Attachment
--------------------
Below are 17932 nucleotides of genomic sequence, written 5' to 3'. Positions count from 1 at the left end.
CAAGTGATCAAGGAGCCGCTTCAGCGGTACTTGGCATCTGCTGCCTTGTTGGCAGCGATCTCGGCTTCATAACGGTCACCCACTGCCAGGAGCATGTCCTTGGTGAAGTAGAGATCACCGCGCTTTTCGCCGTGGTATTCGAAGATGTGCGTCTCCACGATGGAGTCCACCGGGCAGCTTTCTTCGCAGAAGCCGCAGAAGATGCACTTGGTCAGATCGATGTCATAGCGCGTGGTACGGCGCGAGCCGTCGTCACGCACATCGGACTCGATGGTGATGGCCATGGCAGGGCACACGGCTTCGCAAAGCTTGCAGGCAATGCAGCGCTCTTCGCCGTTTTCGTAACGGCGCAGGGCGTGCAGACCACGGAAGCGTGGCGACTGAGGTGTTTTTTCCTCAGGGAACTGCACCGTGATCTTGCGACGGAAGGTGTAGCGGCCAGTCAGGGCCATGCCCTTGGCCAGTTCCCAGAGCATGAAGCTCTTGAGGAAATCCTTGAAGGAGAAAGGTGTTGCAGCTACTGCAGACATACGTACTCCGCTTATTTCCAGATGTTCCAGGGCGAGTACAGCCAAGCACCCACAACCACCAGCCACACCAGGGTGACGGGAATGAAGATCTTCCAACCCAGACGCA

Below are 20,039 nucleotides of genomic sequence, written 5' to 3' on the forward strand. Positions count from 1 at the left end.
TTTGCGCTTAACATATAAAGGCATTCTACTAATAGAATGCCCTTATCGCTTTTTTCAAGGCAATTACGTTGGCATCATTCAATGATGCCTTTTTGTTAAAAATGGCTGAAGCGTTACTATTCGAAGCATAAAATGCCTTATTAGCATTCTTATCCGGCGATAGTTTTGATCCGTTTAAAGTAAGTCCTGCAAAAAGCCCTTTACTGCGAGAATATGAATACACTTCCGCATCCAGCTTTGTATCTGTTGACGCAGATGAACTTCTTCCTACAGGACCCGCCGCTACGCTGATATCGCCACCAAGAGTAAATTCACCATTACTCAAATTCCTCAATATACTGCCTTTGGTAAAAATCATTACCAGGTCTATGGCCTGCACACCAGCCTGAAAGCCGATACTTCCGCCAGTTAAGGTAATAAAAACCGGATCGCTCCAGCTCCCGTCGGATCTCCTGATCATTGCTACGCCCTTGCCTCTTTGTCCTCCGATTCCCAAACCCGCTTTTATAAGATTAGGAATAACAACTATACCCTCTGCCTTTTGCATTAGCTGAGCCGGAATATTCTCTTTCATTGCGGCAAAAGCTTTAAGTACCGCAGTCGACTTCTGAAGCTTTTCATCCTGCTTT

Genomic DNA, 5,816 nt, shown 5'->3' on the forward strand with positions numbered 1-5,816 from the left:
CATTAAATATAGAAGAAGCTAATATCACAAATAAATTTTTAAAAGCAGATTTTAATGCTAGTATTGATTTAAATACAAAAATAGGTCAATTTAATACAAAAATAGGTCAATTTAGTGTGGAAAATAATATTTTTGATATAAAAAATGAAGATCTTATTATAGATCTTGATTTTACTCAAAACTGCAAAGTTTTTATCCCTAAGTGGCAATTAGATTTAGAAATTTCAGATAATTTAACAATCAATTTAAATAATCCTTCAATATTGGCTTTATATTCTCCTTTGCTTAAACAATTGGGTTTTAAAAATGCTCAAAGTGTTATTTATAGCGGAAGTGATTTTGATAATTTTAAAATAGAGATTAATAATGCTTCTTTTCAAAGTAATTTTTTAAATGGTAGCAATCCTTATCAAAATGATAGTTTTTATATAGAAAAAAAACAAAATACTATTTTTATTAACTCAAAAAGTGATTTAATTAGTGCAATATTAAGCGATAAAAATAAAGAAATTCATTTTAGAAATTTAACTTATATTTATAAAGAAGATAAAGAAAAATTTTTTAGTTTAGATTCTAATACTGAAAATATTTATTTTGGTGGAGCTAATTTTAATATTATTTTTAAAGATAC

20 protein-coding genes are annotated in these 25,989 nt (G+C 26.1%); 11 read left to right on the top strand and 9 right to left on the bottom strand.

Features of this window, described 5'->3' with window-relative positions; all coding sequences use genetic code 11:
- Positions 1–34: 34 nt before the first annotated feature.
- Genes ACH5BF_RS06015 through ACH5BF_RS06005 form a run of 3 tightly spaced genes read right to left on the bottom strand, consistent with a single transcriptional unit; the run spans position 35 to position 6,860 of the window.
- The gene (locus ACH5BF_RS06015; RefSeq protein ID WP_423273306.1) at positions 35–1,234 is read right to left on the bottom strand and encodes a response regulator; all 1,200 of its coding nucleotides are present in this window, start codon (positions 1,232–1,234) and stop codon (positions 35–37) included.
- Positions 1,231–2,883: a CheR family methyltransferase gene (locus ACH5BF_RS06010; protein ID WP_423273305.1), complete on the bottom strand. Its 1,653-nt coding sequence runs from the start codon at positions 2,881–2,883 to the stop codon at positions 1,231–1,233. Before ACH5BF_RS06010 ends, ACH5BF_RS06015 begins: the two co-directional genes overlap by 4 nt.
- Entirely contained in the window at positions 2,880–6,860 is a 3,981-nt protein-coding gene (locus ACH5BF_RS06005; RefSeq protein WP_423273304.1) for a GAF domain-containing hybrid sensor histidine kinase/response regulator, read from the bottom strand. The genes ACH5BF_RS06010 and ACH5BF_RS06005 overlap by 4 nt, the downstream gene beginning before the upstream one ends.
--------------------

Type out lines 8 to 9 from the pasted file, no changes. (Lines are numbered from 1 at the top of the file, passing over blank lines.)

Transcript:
Features of this window, described 5'->3' with window-relative positions; all coding sequences use genetic code 11:
- Positions 1–34: 34 nt before the first annotated feature.